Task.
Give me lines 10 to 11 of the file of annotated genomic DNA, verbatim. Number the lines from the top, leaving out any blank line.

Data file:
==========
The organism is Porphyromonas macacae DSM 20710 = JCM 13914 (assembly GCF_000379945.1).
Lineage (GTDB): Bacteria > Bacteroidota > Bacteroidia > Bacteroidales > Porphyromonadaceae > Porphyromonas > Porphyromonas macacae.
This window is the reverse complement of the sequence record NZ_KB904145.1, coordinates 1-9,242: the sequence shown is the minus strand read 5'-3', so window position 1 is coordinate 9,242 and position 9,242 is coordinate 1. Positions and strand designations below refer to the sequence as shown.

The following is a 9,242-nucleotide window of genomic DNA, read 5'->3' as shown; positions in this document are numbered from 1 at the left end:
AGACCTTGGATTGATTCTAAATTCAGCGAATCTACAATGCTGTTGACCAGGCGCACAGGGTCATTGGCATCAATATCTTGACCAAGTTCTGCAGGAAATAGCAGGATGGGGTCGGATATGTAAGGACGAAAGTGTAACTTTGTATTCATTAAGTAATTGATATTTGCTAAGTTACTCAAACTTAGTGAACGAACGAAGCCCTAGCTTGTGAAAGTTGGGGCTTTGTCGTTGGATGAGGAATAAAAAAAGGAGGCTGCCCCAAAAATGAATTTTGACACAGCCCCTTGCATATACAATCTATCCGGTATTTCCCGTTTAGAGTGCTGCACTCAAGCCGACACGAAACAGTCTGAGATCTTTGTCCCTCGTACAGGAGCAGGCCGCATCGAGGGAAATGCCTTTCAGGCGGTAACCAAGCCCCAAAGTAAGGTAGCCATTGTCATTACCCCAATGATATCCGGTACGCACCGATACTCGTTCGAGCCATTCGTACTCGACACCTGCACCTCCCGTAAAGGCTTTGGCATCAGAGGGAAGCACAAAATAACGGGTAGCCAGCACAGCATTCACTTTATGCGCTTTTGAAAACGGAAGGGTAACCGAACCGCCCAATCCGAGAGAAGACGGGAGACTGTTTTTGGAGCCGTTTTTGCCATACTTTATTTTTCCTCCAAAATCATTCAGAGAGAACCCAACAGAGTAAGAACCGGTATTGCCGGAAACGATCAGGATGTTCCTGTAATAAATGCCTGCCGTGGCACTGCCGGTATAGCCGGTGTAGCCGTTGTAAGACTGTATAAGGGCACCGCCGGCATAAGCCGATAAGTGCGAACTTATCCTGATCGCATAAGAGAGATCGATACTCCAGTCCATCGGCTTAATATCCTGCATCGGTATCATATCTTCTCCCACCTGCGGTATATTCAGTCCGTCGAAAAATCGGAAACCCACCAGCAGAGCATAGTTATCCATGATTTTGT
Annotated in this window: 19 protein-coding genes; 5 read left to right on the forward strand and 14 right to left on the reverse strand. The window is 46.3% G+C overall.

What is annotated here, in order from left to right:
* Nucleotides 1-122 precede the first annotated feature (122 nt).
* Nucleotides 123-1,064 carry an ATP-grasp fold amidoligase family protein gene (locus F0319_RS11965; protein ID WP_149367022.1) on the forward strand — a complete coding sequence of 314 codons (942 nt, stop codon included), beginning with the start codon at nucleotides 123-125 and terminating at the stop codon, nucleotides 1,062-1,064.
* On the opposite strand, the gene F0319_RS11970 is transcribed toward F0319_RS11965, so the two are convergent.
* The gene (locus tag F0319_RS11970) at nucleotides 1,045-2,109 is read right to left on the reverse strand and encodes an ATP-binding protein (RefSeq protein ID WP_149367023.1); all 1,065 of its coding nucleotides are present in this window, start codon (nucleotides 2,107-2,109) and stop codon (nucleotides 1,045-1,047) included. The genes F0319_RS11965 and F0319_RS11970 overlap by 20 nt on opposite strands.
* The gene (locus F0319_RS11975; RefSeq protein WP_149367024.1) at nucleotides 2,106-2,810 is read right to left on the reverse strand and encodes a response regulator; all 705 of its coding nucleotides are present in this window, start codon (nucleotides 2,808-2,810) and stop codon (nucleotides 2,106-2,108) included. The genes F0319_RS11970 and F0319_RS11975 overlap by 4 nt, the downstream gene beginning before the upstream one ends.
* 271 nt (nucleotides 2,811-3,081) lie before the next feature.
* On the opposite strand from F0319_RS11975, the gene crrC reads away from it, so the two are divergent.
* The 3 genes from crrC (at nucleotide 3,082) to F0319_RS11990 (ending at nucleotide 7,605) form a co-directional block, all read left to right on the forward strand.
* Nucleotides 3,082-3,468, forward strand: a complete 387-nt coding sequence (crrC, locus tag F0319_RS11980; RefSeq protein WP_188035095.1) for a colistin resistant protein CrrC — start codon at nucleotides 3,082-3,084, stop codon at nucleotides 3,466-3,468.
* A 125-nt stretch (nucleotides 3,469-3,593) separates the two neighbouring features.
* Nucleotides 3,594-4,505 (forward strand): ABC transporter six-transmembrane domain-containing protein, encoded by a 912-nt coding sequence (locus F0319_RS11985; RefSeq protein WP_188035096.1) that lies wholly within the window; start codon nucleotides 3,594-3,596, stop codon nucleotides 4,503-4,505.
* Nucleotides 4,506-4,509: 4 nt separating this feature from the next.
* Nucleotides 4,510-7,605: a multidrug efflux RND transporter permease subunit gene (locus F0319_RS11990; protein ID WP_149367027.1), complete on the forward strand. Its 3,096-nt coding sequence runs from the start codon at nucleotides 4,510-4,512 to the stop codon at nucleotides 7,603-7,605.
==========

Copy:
* On the opposite strand, the gene F0319_RS11970 is transcribed toward F0319_RS11965, so the two are convergent.
* The gene (locus tag F0319_RS11970) at nucleotides 1,045-2,109 is read right to left on the reverse strand and encodes an ATP-binding protein (RefSeq protein ID WP_149367023.1); all 1,065 of its coding nucleotides are present in this window, start codon (nucleotides 2,107-2,109) and stop codon (nucleotides 1,045-1,047) included. The genes F0319_RS11965 and F0319_RS11970 overlap by 20 nt on opposite strands.